What issues have you run across insofar as clients coming to you after a bad experience with other readers or workers?

I don’t get it a lot but I do have a few clients a year who claim to have paid thousands of dollars to a worker with no evidence of any work being performed at all.

Any advice for people on what to watch out for on that level?

Research is important! While no worker can help every single person. A professional worker should have a website, NOT payment through Paypal or Western Union only, testimonials or reviews you can read, actual photos of their work which are watermarked or copyrighted (not stock photos taken from the internet) and public profiles and social media sites.

The key to your success for the past 7 years would be what, if you had to narrow it down to one thing?

Keeping it real and not doing it for the money. I started Conjured Cardea on a whim so I could share my interest and hobby of making spiritual items. I was certain I’d never sell anything. I just wanted to create and share authentic items.

If you were to choose a person, real or fictional, that would be your inspiration when it comes to your life, who would it be?

Nelson Mandela. To pursue your beliefs, people, liberation, peace and justice over all else. There is nothing else in life.

For people who would like to follow you on social media, where can
they find you? 

https://www.facebook.com/conjuredcardea/
http://conjuredcardea.blogspot.com/
https://www.youtube.com/user/ladysayje/videos
https://www.instagram.com/conjuredcardea/?hl=en
http://momasarah.tumblr.com/
https://twitter.com/ConjuredCardea

We here at PBN News Network, and the Pagan Business Network, really want to thank Moma Sarah for taking the time to really talk to us and speak from the heart.  A truly inspiring business person, she is the epitome of what a Pagan business person can accomplish.  Don’t let anything stop you from pursuing your dreams.

Capturing time with Moma Sarah, in the beginning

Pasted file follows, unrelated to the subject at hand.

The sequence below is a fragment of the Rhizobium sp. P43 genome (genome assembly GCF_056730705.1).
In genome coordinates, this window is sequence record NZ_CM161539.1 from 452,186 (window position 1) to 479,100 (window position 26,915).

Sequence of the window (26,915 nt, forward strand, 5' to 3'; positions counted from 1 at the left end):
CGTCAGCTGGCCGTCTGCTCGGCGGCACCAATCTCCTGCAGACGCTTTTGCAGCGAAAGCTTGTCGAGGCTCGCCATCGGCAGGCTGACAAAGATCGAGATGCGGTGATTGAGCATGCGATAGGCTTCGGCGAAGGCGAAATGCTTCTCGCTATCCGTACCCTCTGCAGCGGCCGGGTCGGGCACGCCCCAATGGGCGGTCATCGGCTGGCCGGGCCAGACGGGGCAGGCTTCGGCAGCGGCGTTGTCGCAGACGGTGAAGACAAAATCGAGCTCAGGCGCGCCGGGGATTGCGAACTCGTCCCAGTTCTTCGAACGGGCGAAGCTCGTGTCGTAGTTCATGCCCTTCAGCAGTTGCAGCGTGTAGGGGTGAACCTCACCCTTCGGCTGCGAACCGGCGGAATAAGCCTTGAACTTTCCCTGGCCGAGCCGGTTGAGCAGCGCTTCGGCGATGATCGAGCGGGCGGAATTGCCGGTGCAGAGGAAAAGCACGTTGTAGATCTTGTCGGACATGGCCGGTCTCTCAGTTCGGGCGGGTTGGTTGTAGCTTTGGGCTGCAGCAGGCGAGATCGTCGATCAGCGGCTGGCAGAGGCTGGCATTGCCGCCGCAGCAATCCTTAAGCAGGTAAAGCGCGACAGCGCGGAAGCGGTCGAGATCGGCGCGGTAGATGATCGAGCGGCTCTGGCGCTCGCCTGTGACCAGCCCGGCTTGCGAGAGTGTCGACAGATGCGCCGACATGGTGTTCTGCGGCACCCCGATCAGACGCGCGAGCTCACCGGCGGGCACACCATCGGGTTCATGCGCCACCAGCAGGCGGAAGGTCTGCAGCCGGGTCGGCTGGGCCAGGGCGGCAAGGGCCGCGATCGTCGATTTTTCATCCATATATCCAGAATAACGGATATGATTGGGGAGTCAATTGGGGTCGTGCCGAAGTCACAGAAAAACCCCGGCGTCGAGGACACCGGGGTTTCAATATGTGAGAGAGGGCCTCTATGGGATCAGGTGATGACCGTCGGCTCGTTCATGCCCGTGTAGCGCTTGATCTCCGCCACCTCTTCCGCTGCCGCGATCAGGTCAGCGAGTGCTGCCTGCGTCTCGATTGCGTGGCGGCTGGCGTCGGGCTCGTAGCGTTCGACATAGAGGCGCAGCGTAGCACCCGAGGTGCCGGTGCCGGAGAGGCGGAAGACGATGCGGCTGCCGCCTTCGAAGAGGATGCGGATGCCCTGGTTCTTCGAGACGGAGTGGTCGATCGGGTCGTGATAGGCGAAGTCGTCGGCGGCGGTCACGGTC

Come with me as I enter the world of Moma Sarah. Her world of wonders and magicks is a queendom she has created called Conjured Cardea.  She is priestess, teacher, vlogger, rootworker, and more.

David Dennis Altar Candles
David Dennis
Altar Candles

For those of our readers who don’t know you yet, begin at the beginning. What makes Moma Sarah the get up in the morning and be the fabulous worker she is every day? What stokes your fire to be a one woman empire?

It’s a combination of several things.  One, a calling from about the age of 7 or 8. Two, passion and energy; I live for this work and it saturates every area of my life. I live to honor nature and the spirits around me. My family. I want to show my children that you can simultaneously do what you love, help and educate, promote passion and justice all while building a successful career and legacy to pass down.

You are a certified member of the American Rootworker Association. What does this mean?

This means that I am recognized as a professional and reputable rootworker by a group of peers and colleagues. Their careers range from anthropologists, authors, rootworkers, readers, teachers and
religious and theology experts.

Why is it important?

Reputable certifications are important when in this line of work.  It’s difficult to trust anything or anyone on the internet. By providing certifications, public profile, photographs of my work, interviews, my YouTube channel and blog, people have an actual access to me.

A window into my life and practice, I’m not some stranger practicing on the other side of the world. Accessibility is one of the main focuses of my professionalism. When you message me or email me, it is actually me you’ll be corresponding with.

What differentiates this from magickal herbalism in general?

While hoodoo could be classified as a type of herbalism, and most of certainly utilize herbalism as part of a healing/healthy lifestyle, the rich history of hoodoo is what makes it unique. The colorful tapestry of the south and the multi-cultural influences are what created hoodoo.

The correspondences and energies are vastly similar in many ways to many North American eclectic herbal magick practices. But what would you like people to understand about the issues of mixing Wicca, Granny Magick, and Hoodoo in their workings?